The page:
Firefox: Firefox is currently catching up with the other browsers in the market. Although the desktop version of the browser is pretty cool to work with, the Android version still needs some work to do. Although it can be slow at times to render certain pages which make everything sluggish later, it does provide a synchronized integration and keeps the history and tabs available on all the devices.

Firefox for Android also provides a unique method of hiding and showing the active tabs. You can reveal them by dragging them from the left hand side of the screen, and you can also continue browsing as normal. Later, by either tapping the ‘X’ or pulling your finger to the right hides them again. This is pretty innovative on its part.

Read complete at ibtimes.com

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jueves, 29 de marzo de 2012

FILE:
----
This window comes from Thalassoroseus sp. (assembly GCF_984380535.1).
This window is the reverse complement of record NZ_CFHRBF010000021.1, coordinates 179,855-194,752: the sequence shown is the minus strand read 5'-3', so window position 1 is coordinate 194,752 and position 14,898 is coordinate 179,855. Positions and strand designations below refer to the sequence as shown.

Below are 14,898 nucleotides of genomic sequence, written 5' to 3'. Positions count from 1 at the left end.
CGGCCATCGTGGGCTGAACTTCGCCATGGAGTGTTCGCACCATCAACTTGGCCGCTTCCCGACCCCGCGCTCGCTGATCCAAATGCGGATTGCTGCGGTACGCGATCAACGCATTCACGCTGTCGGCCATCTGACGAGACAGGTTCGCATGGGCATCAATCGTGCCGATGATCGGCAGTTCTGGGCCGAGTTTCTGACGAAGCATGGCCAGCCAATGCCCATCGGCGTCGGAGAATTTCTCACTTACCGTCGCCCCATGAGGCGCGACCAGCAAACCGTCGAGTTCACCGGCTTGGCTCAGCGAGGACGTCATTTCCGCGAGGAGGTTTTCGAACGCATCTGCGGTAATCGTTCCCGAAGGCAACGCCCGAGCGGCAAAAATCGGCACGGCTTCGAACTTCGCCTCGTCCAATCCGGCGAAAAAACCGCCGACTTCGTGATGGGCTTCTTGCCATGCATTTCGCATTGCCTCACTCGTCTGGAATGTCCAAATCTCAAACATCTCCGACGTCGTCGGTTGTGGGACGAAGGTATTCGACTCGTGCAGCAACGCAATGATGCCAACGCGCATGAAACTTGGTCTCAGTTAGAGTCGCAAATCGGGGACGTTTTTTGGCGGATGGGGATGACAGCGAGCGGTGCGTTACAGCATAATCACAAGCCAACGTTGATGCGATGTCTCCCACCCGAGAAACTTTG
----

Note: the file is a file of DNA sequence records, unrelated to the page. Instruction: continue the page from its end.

iPhone closes in on Android in growing U.S. smartphone market

As of February, smartphone users accounted for nearly half of all wireless subscribers in the U.S., and Apple's iPhone adoption rate saw growth while Android handset activations slipped.

According to new data from Nielsen published on Thursday, sales of Apple's iPhone accounted for 43 percent of all new smartphone purchases over the past three months, a 6 percent increase from the period ending in December, while Android's share fell nearly 4 percent to cover 48 percent of activations.

Riding on strong iPhone 4S sales, Apple's iOS is slowly closing the gap with Google's Android OS and now accounts for 32 percent of all smartphones. The iPhone isn't eating into Android's market, however, and is instead picking up deserters from RIM's sinking BlackBerry platform. 

Android remained top dog and took 48 percent of the smartphone market, while RIM accounted for a 12 percent share. Other devices like Windows Phone and Symbian filled out the list with an 8 percent stake.